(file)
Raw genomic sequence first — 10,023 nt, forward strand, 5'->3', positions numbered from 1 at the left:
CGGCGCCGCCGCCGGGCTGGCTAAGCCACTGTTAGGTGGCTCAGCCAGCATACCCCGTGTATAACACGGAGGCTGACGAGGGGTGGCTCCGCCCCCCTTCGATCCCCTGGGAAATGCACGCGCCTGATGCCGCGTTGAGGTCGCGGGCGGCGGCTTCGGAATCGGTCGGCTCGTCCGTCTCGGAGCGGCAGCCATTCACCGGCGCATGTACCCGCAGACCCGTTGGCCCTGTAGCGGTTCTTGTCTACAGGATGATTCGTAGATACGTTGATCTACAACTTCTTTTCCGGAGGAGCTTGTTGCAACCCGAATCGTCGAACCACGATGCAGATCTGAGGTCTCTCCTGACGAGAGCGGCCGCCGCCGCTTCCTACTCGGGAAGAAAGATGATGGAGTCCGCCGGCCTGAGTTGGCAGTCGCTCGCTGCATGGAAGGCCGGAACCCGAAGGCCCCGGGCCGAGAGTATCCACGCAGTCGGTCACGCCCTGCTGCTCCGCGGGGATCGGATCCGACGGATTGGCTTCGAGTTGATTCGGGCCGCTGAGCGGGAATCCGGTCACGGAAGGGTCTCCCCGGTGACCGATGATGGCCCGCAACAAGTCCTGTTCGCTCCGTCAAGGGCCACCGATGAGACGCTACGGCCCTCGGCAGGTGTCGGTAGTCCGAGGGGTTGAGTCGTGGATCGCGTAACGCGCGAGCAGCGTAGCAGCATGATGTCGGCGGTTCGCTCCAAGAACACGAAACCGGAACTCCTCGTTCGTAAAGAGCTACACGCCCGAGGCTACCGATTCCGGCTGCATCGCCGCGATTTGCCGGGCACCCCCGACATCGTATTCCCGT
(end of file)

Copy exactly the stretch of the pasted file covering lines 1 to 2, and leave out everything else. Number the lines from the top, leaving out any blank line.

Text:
Raw genomic sequence first — 10,023 nt, forward strand, 5'->3', positions numbered from 1 at the left:
CGGCGCCGCCGCCGGGCTGGCTAAGCCACTGTTAGGTGGCTCAGCCAGCATACCCCGTGTATAACACGGAGGCTGACGAGGGGTGGCTCCGCCCCCCTTCGATCCCCTGGGAAATGCACGCGCCTGATGCCGCGTTGAGGTCGCGGGCGGCGGCTTCGGAATCGGTCGGCTCGTCCGTCTCGGAGCGGCAGCCATTCACCGGCGCATGTACCCGCAGACCCGTTGGCCCTGTAGCGGTTCTTGTCTACAGGATGATTCGTAGATACGTTGATCTACAACTTCTTTTCCGGAGGAGCTTGTTGCAACCCGAATCGTCGAACCACGATGCAGATCTGAGGTCTCTCCTGACGAGAGCGGCCGCCGCCGCTTCCTACTCGGGAAGAAAGATGATGGAGTCCGCCGGCCTGAGTTGGCAGTCGCTCGCTGCATGGAAGGCCGGAACCCGAAGGCCCCGGGCCGAGAGTATCCACGCAGTCGGTCACGCCCTGCTGCTCCGCGGGGATCGGATCCGACGGATTGGCTTCGAGTTGATTCGGGCCGCTGAGCGGGAATCCGGTCACGGAAGGGTCTCCCCGGTGACCGATGATGGCCCGCAACAAGTCCTGTTCGCTCCGTCAAGGGCCACCGATGAGACGCTACGGCCCTCGGCAGGTGTCGGTAGTCCGAGGGGTTGAGTCGTGGATCGCGTAACGCGCGAGCAGCGTAGCAGCATGATGTCGGCGGTTCGCTCCAAGAACACGAAACCGGAACTCCTCGTTCGTAAAGAGCTACACGCCCGAGGCTACCGATTCCGGCTGCATCGCCGCGATTTGCCGGGCACCCCCGACATCGTATTCCCGT